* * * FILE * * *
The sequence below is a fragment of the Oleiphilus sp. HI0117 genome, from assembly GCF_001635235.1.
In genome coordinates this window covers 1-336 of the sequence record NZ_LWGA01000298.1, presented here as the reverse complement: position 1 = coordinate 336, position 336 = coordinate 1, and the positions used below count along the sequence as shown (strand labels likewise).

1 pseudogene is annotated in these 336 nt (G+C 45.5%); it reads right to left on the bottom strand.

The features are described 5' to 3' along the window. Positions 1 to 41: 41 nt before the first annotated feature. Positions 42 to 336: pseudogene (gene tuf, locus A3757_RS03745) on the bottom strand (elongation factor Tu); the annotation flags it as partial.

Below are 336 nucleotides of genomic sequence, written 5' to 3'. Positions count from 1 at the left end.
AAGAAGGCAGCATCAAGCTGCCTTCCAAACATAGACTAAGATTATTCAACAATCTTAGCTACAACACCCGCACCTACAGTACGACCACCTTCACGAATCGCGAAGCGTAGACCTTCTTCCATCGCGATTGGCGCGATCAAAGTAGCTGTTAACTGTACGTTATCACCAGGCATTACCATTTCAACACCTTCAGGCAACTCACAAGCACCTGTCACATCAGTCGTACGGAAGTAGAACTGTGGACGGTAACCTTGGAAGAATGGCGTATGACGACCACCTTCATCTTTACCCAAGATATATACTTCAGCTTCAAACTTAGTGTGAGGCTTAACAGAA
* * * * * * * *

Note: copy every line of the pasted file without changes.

The sequence below is a fragment of the Oleiphilus sp. HI0117 genome, from assembly GCF_001635235.1.
In genome coordinates this window covers 1-336 of the sequence record NZ_LWGA01000298.1, presented here as the reverse complement: position 1 = coordinate 336, position 336 = coordinate 1, and the positions used below count along the sequence as shown (strand labels likewise).

1 pseudogene is annotated in these 336 nt (G+C 45.5%); it reads right to left on the bottom strand.

The features are described 5' to 3' along the window. Positions 1 to 41: 41 nt before the first annotated feature. Positions 42 to 336: pseudogene (gene tuf, locus A3757_RS03745) on the bottom strand (elongation factor Tu); the annotation flags it as partial.

Below are 336 nucleotides of genomic sequence, written 5' to 3'. Positions count from 1 at the left end.
AAGAAGGCAGCATCAAGCTGCCTTCCAAACATAGACTAAGATTATTCAACAATCTTAGCTACAACACCCGCACCTACAGTACGACCACCTTCACGAATCGCGAAGCGTAGACCTTCTTCCATCGCGATTGGCGCGATCAAAGTAGCTGTTAACTGTACGTTATCACCAGGCATTACCATTTCAACACCTTCAGGCAACTCACAAGCACCTGTCACATCAGTCGTACGGAAGTAGAACTGTGGACGGTAACCTTGGAAGAATGGCGTATGACGACCACCTTCATCTTTACCCAAGATATATACTTCAGCTTCAAACTTAGTGTGAGGCTTAACAGAA